Ear infections are one of the most common reasons for dog owners to visit the veterinary hospital. It is estimated that ear infections occur in 15-20% of dogs, but some breeds are prone to have an ear infection. Most common breeds that show ear infection are Cocker Spaniels, American Cocker Spaniel, English Cocker Spaniel, Labrador Retriever, Poodles, and Schnauzers. However, this disease may occur in any breed.
Like human ears, ear wax (cerumen) is secreted by glands in the ear canal of dogs daily, and ear waxes consist of a dead cell, debris or microorganism. In healthy dogs, ear waxes are not accumulated in the canal because they are removed naturally with the gradual migration of epithelium in the canal toward the opening of the ear canal. However, ear waxes can be accumulated in the ear canal if there is any change to prevent this natural removal of them. Accumulated ear waxes can provide a good microenvironment in the ear canal for bacteria and yeast to overgrow. Which causes overproduction of ear waxes and inflammation in the skin of the ear canal (ear infection). An ear infection can happen in the external portion of the ear canal or middle ear or inner ear.
Some of the signs that owners may observe in their dogs at the early stage of ear infections are head shaking, scratching at their ears, malodor, whining or discomfort. These signs are due to pain and waxy ear discharge. Sometimes fluid can be accumulated in the ear flap known as an aural hematoma. It is due to a rupture of the blood vessel in the pinna when dogs are shaking their head vigorously and scratching at their ears aggressively. If a dog shows these clinical signs, it is strongly recommended to see a veterinarian to treat ear infection as soon as possible. It is much easier to treat at the early stage of ear infection, and it also prevents the ear canal from developing permanent structural change.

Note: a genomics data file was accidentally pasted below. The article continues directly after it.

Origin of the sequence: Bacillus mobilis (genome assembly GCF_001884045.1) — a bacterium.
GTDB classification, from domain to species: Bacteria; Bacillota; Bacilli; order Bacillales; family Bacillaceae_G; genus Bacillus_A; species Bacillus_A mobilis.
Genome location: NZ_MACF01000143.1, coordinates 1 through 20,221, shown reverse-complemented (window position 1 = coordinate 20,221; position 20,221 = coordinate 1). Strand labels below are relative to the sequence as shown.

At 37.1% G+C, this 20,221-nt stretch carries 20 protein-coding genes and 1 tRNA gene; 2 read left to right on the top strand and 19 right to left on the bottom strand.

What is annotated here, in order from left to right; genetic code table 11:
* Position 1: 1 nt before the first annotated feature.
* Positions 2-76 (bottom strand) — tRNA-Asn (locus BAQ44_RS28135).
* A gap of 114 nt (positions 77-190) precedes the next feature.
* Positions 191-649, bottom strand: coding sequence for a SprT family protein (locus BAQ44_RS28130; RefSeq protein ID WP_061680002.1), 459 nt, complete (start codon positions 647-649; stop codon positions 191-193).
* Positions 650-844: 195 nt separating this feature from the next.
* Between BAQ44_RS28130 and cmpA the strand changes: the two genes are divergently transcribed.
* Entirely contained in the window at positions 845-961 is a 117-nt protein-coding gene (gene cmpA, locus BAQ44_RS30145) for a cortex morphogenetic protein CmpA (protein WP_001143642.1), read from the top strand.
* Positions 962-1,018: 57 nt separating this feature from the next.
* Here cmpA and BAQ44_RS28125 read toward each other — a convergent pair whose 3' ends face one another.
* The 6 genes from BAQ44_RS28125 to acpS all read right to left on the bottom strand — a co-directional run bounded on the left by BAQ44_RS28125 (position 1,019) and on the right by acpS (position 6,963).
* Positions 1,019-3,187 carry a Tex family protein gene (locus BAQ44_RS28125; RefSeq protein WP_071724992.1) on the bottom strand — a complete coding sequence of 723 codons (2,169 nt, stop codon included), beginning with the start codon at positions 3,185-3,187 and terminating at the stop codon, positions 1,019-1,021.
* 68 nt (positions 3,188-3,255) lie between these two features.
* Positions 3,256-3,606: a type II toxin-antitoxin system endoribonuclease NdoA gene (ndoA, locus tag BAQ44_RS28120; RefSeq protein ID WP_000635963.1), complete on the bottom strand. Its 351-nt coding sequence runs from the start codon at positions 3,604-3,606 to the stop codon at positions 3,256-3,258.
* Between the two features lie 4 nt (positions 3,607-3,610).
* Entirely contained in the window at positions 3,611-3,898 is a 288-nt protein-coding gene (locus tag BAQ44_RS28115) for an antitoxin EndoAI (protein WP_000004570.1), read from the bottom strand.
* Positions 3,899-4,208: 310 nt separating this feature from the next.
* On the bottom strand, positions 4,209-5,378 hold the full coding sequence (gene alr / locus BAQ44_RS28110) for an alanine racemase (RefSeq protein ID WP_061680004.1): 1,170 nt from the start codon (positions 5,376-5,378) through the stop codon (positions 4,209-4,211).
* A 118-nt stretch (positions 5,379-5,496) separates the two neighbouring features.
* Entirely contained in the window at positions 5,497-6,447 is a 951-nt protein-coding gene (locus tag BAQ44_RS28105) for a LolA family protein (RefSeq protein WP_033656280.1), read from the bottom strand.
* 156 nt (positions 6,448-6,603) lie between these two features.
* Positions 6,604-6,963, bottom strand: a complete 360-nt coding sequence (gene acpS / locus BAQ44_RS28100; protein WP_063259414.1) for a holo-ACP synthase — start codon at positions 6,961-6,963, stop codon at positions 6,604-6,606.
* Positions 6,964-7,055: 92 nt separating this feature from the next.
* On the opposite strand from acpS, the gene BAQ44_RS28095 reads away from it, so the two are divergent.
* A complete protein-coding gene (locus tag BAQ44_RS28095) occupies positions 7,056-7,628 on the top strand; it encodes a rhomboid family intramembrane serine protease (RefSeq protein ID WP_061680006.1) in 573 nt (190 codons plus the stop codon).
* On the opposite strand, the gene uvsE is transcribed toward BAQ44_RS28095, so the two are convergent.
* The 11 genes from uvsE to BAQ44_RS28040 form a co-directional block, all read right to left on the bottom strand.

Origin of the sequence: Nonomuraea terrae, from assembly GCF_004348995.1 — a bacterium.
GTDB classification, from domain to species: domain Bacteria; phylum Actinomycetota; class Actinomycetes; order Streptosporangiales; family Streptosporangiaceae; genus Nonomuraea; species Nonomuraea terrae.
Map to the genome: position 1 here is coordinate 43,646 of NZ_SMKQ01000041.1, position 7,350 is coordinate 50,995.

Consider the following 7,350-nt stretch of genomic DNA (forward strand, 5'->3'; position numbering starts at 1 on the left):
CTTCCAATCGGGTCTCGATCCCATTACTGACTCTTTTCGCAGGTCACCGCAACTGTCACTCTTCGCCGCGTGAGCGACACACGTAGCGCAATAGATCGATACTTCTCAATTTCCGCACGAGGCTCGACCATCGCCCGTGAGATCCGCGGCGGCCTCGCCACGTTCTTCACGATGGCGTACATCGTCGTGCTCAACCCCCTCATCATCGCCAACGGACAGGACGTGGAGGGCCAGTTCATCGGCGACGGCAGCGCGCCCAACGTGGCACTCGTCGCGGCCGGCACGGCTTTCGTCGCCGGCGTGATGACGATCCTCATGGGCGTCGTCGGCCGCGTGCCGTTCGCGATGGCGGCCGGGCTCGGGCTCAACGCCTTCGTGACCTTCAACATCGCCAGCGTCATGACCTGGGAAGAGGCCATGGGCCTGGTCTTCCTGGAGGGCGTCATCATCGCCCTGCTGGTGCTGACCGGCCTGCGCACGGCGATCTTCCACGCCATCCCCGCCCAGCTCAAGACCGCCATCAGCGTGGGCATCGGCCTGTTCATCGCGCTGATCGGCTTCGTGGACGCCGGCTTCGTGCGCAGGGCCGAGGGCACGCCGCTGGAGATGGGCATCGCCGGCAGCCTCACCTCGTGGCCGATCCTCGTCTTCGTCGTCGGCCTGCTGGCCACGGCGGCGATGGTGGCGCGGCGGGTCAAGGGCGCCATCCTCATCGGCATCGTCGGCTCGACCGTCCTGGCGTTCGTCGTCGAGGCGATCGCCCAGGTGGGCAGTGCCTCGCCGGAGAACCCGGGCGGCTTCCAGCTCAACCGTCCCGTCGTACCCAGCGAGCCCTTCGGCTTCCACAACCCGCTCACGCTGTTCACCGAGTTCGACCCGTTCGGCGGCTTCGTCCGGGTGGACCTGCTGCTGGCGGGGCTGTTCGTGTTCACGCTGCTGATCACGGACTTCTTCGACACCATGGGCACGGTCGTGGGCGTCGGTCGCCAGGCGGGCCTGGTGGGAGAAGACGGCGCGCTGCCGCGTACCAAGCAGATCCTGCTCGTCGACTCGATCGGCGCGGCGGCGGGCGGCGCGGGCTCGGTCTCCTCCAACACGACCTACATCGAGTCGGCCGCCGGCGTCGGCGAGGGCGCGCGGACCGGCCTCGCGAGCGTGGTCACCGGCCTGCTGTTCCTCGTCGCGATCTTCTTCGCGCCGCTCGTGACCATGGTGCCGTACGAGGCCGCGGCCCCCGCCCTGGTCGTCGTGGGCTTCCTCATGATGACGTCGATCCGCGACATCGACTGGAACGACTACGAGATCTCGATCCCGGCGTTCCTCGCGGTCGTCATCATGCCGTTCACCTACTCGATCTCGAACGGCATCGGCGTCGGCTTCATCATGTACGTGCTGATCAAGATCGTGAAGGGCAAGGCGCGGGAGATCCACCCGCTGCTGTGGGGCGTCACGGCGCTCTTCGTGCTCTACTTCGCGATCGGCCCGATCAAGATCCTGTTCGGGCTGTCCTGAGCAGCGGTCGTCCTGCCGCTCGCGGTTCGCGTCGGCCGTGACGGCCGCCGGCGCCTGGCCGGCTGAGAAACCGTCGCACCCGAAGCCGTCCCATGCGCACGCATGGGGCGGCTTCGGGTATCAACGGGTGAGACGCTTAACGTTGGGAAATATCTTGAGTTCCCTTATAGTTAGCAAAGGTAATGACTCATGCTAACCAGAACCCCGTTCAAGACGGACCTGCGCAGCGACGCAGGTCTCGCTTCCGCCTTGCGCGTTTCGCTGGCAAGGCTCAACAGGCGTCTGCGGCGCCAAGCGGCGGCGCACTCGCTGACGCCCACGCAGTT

At this stage, most veterinarians examine the dog’s ear with an otoscope to determine how severe and painful ear infection is. They also check whether the eardrums are intact or whether any foreign body or polyps exist in the canal. The microscopic exam is the next step after collecting a sample of their ear discharge. It will help to determine which organisms are causing infection and to find the right medication to treat the ear infection. If an animal has an aural hematoma, the fluid can be drained, however, the hematoma is likely to recur and may need to be drained numerous times.
If ear infections are untreated for a long time or recur frequently, dogs are likely to have a chronic ear infection, which may lead to structural changes in the ear canal. Such as the proliferation of epithelium in the canal or narrowing or occlusion of the canal. If this stage continues, an ear infection may cause rupture of the eardrum or can spread to the middle ear. An animal with middle may show head tilt or lack of balance. In these cases, sometimes it is very difficult to treat medically; therefore, it may require surgical removal of the ear canal to resolve the painful chronic infection.
Therefore, checking the ear by a veterinarian as early as possible is critical to prevent a dog’s ear infection from becoming chronic ear infection.
Written by: Dr. Cho, DVM